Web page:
In textile, in my industry, thousands of jobs are gone, not because people couldn't do it, but because they can't compete against 18 cents an hour. It is impossible. Not simply because these people were getting benefits and other things that they desperately needed so they can do like I did and buy a home and put their kids through school and go to college and do the right thing; these are veterans of our country who have fought and defended it. They come back and had a job that was taken away from them, not because of anything they did wrong.

So here is what I propose: How about a little corporate responsibility? But how about, let's tell our trade negotiators that we want trade, but let's make it fair and free? Let us don't negotiate our manufacturing jobs overseas. And, by the way, let me just say, I have a lot of agriculture in my district, and farmers are the last group brought to bear on the trade negotiations.

They are never brought to the table. I think we have to have, as Representative Kagen said, an administration and a Congress that says to the trade negotiators, look, we want trade; we want to be able to negotiate a decent standard of trade for our folks. But we will not do it by simply abdicating our manufacturing base, whether it is in steel or textile or automobiles, whatever it is, because there are hundreds of thousands of people in this country, and not every one of them is going to sit behind a computer terminal the rest of their life and work. They want to be welders. They want to produce steel. They want to produce automobiles. They want to cut men's suits like I am wearing tonight that, by the way, was made in Chicago, Illinois, by working men and women.

So I would just encourage everybody this evening as we have this debate on trade that, from my perspective, I ran on this issue, and I am going to be a Congressman on this issue. I am not going to vote for a trade deal that is going to send one more job overseas. I am not going to vote for a trade deal that abdicates the responsibility, and to go back to my district and as some people say, well, you know, we are in a global economy. It is high tech. Well, I understand I am in a global economy. I wasn't born yesterday. But I also know, to those men and women from Maytag that don't know what they are going to do for their health care now that it is gone, for health care, their pensions that are on the line that they are losing, those people from KSIH that lost their jobs simply because they happen to be a union plan and maybe made a bit too much money; I say to those folks that, today, this Congress needs to stand up for working men and women. It needs to say we want trade in this country. We will work very hard to make sure that we have the ability to export our products, but at the same time, the one product that we are no longer going to export in this country is the men and women and their futures and their children, because there is no place for that in fair and free trade.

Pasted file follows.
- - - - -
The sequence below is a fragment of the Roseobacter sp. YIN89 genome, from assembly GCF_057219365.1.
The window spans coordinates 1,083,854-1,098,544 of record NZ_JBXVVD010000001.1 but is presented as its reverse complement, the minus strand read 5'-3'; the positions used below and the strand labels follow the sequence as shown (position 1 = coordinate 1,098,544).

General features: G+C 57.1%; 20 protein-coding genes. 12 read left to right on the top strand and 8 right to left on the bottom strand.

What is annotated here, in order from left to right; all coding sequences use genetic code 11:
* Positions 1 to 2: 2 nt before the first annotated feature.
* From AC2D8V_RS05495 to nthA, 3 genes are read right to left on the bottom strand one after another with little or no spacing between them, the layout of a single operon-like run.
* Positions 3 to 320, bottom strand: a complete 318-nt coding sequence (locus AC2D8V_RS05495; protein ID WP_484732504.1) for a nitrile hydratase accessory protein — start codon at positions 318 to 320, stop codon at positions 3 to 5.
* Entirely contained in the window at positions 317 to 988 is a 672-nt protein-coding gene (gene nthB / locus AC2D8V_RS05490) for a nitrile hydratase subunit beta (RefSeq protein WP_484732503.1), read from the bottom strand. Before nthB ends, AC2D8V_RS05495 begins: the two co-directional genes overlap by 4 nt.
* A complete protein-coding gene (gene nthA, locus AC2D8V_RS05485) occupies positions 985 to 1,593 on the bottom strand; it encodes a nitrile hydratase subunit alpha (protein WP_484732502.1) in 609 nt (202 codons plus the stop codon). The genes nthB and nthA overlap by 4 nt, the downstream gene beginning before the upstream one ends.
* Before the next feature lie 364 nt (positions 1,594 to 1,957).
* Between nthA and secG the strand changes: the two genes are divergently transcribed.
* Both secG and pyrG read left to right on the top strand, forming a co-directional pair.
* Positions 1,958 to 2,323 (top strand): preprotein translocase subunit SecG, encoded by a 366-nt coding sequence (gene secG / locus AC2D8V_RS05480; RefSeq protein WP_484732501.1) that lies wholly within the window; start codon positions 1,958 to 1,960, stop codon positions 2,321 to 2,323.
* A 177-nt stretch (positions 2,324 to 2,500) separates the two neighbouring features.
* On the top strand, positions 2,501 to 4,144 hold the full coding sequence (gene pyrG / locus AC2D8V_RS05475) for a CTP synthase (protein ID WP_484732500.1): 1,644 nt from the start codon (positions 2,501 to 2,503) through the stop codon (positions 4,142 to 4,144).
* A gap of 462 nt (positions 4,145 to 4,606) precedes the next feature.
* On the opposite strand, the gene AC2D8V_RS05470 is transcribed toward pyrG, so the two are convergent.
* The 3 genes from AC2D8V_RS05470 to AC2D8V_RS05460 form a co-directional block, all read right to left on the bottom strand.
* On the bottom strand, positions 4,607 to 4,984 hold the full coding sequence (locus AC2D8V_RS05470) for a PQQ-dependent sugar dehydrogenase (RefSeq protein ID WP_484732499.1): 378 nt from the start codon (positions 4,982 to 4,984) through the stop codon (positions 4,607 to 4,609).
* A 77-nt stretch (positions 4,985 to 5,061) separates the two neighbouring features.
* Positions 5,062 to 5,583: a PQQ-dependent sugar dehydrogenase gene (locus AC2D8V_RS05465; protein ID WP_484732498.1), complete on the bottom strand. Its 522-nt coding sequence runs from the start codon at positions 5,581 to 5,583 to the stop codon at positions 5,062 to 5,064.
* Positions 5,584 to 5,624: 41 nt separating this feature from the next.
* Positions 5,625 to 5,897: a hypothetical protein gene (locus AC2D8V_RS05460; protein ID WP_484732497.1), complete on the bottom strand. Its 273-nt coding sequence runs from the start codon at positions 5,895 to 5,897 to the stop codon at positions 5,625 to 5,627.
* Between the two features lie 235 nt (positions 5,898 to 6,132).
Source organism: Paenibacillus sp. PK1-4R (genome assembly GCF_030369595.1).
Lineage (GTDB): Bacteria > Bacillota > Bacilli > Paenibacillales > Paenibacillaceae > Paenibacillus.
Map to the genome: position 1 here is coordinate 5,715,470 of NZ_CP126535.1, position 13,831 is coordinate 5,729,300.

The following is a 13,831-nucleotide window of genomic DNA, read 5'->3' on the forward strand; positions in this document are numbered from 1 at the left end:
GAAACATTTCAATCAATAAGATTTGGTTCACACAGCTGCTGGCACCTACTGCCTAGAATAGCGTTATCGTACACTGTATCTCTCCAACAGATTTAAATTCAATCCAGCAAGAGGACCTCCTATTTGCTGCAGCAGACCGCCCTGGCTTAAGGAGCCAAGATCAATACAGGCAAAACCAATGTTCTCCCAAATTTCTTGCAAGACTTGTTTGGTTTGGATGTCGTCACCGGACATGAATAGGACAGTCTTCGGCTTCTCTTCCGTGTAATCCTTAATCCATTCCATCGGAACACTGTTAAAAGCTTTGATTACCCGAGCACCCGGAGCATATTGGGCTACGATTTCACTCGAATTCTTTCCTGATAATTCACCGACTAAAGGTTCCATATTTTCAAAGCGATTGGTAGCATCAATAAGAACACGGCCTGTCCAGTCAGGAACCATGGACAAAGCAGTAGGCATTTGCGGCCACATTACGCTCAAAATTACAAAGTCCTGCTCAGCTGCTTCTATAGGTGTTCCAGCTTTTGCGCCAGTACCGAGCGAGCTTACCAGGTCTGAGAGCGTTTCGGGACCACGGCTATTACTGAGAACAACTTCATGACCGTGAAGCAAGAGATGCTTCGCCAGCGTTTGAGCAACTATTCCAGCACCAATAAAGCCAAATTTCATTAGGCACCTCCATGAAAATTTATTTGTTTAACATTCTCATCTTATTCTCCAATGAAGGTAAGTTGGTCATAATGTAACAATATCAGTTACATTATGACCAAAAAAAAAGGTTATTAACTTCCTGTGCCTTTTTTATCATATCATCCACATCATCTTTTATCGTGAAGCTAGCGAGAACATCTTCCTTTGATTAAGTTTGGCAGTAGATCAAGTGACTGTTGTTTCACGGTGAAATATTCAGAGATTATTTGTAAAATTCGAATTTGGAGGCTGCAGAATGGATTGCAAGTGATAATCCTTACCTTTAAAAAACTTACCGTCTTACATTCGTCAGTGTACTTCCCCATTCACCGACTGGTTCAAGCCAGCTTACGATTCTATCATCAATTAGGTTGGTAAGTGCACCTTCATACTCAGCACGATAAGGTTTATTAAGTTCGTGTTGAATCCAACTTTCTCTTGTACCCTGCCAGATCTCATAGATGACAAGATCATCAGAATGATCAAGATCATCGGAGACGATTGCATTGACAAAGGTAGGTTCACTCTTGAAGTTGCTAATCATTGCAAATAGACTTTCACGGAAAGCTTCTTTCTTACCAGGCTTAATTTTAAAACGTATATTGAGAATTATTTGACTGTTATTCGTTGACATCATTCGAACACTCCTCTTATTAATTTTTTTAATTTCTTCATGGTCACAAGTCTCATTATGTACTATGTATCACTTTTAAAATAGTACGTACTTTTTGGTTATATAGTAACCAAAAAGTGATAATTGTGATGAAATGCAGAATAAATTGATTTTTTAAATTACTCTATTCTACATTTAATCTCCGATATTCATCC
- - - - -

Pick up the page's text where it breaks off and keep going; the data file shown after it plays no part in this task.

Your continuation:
With that, I just want to thank the gentleman for allowing me to speak this evening for a few moments on this issue. I believe very deeply in this. The great news about being a freshman is sometimes we don't come with the best prepared speeches. I think we speak a lot from the heart. But I can tell you this much, from a former clothing perspective, in our union, there is a movie called, ``The Inheritance,' that talks about how the union was formed. And at the very end of it, a little old man looks into the end, and I would say to our friends on the other side of the aisle who don't want to work with us on this straight policy, he says, ``You think this is the end? My friend, this is only the beginning.'

This 1-hour tonight is the beginning of changing trade policy in this country and in this Chamber. And I am honored to be part of it.